In “Captain America: The First Avenger,” we met Steve Rogers (Chris Evans), the little guy with a big heart who gets turned into a strapping superhero by an experimental serum. He fought Nazis and an underground organization called Hydra during WWII, then wound up getting frozen in suspended animation. Seventy years later, he was unfrozen and recruited by SHIELD to help the Avengers save the earth again in “The Avengers.”
“Captain America: The Winter Soldier” finds Cap, ever dutiful, working faithfully for SHIELD, even as he is troubled by the secretiveness of Commander Nick Fury. He is especially troubled by SHIELD's paternalistic, “trust us” approach to both its agents and the humanity it is supposedly protecting. SHIELD takes things a bridge too far when they build an armada of hovercraft gunships that can patrol the earth constantly, monitoring everything, and killing terrorist threats before they have a chance to strike. It's an incredibly powerful tool, with incredible potential for misuse. Captain Rogers is rightfully chilled by the prospect, and his concerns are proven justified when it turns out SHIELD has been infiltrated.
The Captain also runs into an old friend, now turned foe. I don't think it's a huge spoiler at this point to say that his childhood friend, Bucky Barnes (Sebastian Stan), didn't die in that fall in the first movie. It turns out he was rescued by Hydra and the Russians, who wiped out his memory and turned him into a metal-armed killing machine they called the Winter Soldier, storing him in suspended animation until they needed him to fight people like Captain America. The whole thing is highly improbable, but it's easy to just go with it.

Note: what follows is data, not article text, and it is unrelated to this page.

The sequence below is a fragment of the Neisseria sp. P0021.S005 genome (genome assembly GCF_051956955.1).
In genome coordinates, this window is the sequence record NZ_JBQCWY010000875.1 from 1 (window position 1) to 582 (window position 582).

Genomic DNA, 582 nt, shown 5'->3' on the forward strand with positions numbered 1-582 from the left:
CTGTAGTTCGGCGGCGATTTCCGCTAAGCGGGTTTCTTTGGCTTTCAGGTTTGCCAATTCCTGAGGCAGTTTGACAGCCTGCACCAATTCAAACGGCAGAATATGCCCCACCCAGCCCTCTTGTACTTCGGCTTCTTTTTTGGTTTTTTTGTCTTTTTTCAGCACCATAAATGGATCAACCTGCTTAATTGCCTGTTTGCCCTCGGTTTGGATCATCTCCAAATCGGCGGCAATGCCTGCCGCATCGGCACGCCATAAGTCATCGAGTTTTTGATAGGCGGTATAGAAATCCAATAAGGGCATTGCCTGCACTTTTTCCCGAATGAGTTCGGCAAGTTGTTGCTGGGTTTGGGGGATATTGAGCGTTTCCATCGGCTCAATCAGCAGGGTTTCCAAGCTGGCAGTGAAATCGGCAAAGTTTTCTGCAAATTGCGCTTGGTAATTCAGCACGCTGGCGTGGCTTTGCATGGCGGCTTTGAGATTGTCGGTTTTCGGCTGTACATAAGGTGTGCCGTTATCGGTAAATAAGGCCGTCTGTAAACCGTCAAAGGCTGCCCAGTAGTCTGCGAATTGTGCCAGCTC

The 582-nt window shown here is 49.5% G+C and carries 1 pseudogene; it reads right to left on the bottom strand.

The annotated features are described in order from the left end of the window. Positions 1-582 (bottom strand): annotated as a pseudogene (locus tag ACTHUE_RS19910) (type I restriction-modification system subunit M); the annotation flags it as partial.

That's the good thing about this movie. It's full-on popcorn action, but the plot and characters make just enough sense for a grown person to enjoy watching it. It's also that rare thing, a sequel that is probably better than the original movie. Directed by Anthony and Joe Russo, relative newcomers known for their work on the quirky TV comedy “Community,” the movie bears a sense of humor that is a little smarter than that found in “The Avengers,” and less smugly cynical than what you get in “Iron Man.” The earnest Captain is the perfect straight-man for Scarlett Johansson's sarcastic Black Widow. “The Winter Soldier” also introduces a new hero, the Falcon (Anthony Mackie.)
These comic-book franchises tend to have a motif in the midst of all that action. The X-men films are about a misunderstood minority fighting for the right to be themselves, basically a thinly-veiled allegory about gay people. Spiderman has that whole”With great power comes great responsibility” thing. Captain America explores the tension between individuality and collective authority. Steve Rogers' defining trait is his willingness to sacrifice himself for others, but the choice to make that sacrifice is always HIS choice. He fights against Hydra, which seeks to establish the kind of worldwide, totalitarian regime in which the State would decide who gets sacrificed for whom. “The Winter Soldier” is complex enough to allow Cap to butt up against SHIELD, which is supposedly benevolent, but is taking on ever more authoritarian overtones. Much like some of our government agencies today, SHIELD works behind the scenes to keep people safe. Since their intentions are good, the leaders of SHIELD believe there should be no limits to their activities. It's hard for Captain America (and for us in the audience) to know exactly where the line should be drawn between law enforcement and individual freedom, but he instinctively resists SHIELD's unlimited spying and lack of accountability.
Whether you watch it for the geopolitical commentary, the non-stop action, or Scarlett Johansson's skin-tight outfits, “Captain America: The Winter Soldier” is good entertainment for any season.
3.5 stars out of 5